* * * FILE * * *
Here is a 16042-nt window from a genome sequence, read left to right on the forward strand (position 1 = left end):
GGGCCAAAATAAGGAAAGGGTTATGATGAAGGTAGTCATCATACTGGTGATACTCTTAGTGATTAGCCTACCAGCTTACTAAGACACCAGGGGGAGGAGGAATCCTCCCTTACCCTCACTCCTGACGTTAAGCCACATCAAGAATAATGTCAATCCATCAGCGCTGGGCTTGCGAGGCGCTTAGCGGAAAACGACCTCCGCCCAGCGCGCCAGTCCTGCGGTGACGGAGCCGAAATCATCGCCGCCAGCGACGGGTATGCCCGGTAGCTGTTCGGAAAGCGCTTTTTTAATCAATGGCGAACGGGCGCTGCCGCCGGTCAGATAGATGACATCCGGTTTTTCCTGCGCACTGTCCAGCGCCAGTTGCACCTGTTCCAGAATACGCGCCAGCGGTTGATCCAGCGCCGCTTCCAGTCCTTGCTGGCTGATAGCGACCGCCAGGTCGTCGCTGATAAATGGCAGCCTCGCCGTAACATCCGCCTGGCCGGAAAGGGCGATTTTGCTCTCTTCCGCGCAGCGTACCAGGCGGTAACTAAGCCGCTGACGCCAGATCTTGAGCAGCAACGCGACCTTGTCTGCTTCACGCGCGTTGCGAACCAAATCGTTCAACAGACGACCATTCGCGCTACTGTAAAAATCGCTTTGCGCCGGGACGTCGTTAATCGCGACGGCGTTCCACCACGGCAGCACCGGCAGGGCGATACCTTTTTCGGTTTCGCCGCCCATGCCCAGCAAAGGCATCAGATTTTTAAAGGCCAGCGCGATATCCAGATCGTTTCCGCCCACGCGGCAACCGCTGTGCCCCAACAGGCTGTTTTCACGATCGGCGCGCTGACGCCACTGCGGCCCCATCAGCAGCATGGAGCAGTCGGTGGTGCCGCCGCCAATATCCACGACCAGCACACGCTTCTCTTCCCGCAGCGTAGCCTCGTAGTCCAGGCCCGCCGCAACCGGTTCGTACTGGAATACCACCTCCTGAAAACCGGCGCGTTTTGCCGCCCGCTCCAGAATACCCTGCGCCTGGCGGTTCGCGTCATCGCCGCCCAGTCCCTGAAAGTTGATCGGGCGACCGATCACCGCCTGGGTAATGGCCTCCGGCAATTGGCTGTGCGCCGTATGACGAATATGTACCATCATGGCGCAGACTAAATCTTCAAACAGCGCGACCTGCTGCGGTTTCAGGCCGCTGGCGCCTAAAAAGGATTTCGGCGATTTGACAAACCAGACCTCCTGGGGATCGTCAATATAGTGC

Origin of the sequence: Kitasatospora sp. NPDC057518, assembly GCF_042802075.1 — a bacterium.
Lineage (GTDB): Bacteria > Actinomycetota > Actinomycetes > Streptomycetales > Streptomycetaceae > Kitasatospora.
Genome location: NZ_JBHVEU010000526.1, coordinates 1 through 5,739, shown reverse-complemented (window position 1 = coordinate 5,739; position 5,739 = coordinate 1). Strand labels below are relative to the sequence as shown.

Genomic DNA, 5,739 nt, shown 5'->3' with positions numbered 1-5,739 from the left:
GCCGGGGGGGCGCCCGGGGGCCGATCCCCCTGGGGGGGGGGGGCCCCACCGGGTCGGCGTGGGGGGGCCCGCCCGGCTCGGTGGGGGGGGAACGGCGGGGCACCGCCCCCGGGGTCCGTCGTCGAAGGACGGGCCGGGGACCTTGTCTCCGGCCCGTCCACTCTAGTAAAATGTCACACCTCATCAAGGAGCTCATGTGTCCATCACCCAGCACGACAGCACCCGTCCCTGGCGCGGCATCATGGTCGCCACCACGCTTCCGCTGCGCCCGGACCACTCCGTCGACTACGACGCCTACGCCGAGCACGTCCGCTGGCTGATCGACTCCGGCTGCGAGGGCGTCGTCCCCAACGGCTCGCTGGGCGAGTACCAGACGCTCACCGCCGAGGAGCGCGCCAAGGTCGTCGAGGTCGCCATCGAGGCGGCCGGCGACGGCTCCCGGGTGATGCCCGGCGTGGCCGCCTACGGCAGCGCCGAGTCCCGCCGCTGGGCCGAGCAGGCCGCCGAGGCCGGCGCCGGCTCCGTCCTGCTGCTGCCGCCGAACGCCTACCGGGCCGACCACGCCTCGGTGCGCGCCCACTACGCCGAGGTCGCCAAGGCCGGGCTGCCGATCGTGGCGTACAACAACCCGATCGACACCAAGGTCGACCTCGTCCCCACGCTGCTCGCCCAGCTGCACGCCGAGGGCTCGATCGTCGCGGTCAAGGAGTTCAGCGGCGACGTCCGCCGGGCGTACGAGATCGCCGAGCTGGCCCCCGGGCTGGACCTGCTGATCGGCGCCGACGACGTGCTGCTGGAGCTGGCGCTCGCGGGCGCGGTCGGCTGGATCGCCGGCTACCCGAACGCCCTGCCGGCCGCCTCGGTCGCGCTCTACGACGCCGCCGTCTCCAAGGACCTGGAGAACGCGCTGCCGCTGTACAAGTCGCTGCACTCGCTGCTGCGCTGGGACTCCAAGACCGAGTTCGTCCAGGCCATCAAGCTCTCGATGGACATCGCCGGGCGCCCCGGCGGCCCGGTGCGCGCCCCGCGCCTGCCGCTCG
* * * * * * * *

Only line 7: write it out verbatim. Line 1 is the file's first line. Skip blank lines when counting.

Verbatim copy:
GCCGGGGGGGCGCCCGGGGGCCGATCCCCCTGGGGGGGGGGGGCCCCACCGGGTCGGCGTGGGGGGGCCCGCCCGGCTCGGTGGGGGGGGAACGGCGGGGCACCGCCCCCGGGGTCCGTCGTCGAAGGACGGGCCGGGGACCTTGTCTCCGGCCCGTCCACTCTAGTAAAATGTCACACCTCATCAAGGAGCTCATGTGTCCATCACCCAGCACGACAGCACCCGTCCCTGGCGCGGCATCATGGTCGCCACCACGCTTCCGCTGCGCCCGGACCACTCCGTCGACTACGACGCCTACGCCGAGCACGTCCGCTGGCTGATCGACTCCGGCTGCGAGGGCGTCGTCCCCAACGGCTCGCTGGGCGAGTACCAGACGCTCACCGCCGAGGAGCGCGCCAAGGTCGTCGAGGTCGCCATCGAGGCGGCCGGCGACGGCTCCCGGGTGATGCCCGGCGTGGCCGCCTACGGCAGCGCCGAGTCCCGCCGCTGGGCCGAGCAGGCCGCCGAGGCCGGCGCCGGCTCCGTCCTGCTGCTGCCGCCGAACGCCTACCGGGCCGACCACGCCTCGGTGCGCGCCCACTACGCCGAGGTCGCCAAGGCCGGGCTGCCGATCGTGGCGTACAACAACCCGATCGACACCAAGGTCGACCTCGTCCCCACGCTGCTCGCCCAGCTGCACGCCGAGGGCTCGATCGTCGCGGTCAAGGAGTTCAGCGGCGACGTCCGCCGGGCGTACGAGATCGCCGAGCTGGCCCCCGGGCTGGACCTGCTGATCGGCGCCGACGACGTGCTGCTGGAGCTGGCGCTCGCGGGCGCGGTCGGCTGGATCGCCGGCTACCCGAACGCCCTGCCGGCCGCCTCGGTCGCGCTCTACGACGCCGCCGTCTCCAAGGACCTGGAGAACGCGCTGCCGCTGTACAAGTCGCTGCACTCGCTGCTGCGCTGGGACTCCAAGACCGAGTTCGTCCAGGCCATCAAGCTCTCGATGGACATCGCCGGGCGCCCCGGCGGCCCGGTGCGCGCCCCGCGCCTGCCGCTCG